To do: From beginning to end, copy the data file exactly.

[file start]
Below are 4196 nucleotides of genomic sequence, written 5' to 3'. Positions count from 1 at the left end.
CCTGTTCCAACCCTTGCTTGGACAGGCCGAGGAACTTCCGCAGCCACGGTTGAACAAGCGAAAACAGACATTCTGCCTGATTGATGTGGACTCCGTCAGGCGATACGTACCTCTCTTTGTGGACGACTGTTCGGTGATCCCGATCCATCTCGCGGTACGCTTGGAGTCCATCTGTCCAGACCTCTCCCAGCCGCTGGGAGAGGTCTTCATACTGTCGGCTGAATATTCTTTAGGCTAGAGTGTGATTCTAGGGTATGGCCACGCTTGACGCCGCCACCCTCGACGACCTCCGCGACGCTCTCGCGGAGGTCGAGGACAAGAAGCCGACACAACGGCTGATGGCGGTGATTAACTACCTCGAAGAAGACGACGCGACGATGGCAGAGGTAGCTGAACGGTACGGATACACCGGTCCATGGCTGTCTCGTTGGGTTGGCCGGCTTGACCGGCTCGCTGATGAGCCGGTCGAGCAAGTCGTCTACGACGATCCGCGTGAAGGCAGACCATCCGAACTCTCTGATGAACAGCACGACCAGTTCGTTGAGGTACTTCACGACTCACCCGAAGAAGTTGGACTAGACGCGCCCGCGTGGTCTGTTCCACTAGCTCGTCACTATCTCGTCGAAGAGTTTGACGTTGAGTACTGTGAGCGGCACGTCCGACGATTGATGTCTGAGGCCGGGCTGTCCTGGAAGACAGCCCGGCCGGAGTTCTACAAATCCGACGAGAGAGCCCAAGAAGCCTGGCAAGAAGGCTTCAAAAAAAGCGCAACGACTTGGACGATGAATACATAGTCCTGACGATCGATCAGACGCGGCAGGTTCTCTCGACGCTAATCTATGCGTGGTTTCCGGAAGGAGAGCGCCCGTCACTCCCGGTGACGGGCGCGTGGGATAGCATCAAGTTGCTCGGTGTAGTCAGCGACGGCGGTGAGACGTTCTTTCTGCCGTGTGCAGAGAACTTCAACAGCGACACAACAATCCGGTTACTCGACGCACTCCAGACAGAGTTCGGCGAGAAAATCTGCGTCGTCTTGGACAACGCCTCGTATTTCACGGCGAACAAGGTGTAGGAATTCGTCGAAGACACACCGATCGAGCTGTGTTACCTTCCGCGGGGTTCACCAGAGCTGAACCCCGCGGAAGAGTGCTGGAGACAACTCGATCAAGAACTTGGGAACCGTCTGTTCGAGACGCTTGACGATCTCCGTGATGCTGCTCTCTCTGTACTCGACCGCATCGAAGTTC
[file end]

Below are 4196 nucleotides of genomic sequence, written 5' to 3'. Positions count from 1 at the left end.
CCTGTTCCAACCCTTGCTTGGACAGGCCGAGGAACTTCCGCAGCCACGGTTGAACAAGCGAAAACAGACATTCTGCCTGATTGATGTGGACTCCGTCAGGCGATACGTACCTCTCTTTGTGGACGACTGTTCGGTGATCCCGATCCATCTCGCGGTACGCTTGGAGTCCATCTGTCCAGACCTCTCCCAGCCGCTGGGAGAGGTCTTCATACTGTCGGCTGAATATTCTTTAGGCTAGAGTGTGATTCTAGGGTATGGCCACGCTTGACGCCGCCACCCTCGACGACCTCCGCGACGCTCTCGCGGAGGTCGAGGACAAGAAGCCGACACAACGGCTGATGGCGGTGATTAACTACCTCGAAGAAGACGACGCGACGATGGCAGAGGTAGCTGAACGGTACGGATACACCGGTCCATGGCTGTCTCGTTGGGTTGGCCGGCTTGACCGGCTCGCTGATGAGCCGGTCGAGCAAGTCGTCTACGACGATCCGCGTGAAGGCAGACCATCCGAACTCTCTGATGAACAGCACGACCAGTTCGTTGAGGTACTTCACGACTCACCCGAAGAAGTTGGACTAGACGCGCCCGCGTGGTCTGTTCCACTAGCTCGTCACTATCTCGTCGAAGAGTTTGACGTTGAGTACTGTGAGCGGCACGTCCGACGATTGATGTCTGAGGCCGGGCTGTCCTGGAAGACAGCCCGGCCGGAGTTCTACAAATCCGACGAGAGAGCCCAAGAAGCCTGGCAAGAAGGCTTCAAAAAAAGCGCAACGACTTGGACGATGAATACATAGTCCTGACGATCGATCAGACGCGGCAGGTTCTCTCGACGCTAATCTATGCGTGGTTTCCGGAAGGAGAGCGCCCGTCACTCCCGGTGACGGGCGCGTGGGATAGCATCAAGTTGCTCGGTGTAGTCAGCGACGGCGGTGAGACGTTCTTTCTGCCGTGTGCAGAGAACTTCAACAGCGACACAACAATCCGGTTACTCGACGCACTCCAGACAGAGTTCGGCGAGAAAATCTGCGTCGTCTTGGACAACGCCTCGTATTTCACGGCGAACAAGGTGTAGGAATTCGTCGAAGACACACCGATCGAGCTGTGTTACCTTCCGCGGGGTTCACCAGAGCTGAACCCCGCGGAAGAGTGCTGGAGACAACTCGATCAAGAACTTGGGAACCGTCTGTTCGAGACGCTTGACGATCTCCGTGATGCTGCTCTCTCTGTACTCGACCGCATCGAAGTTC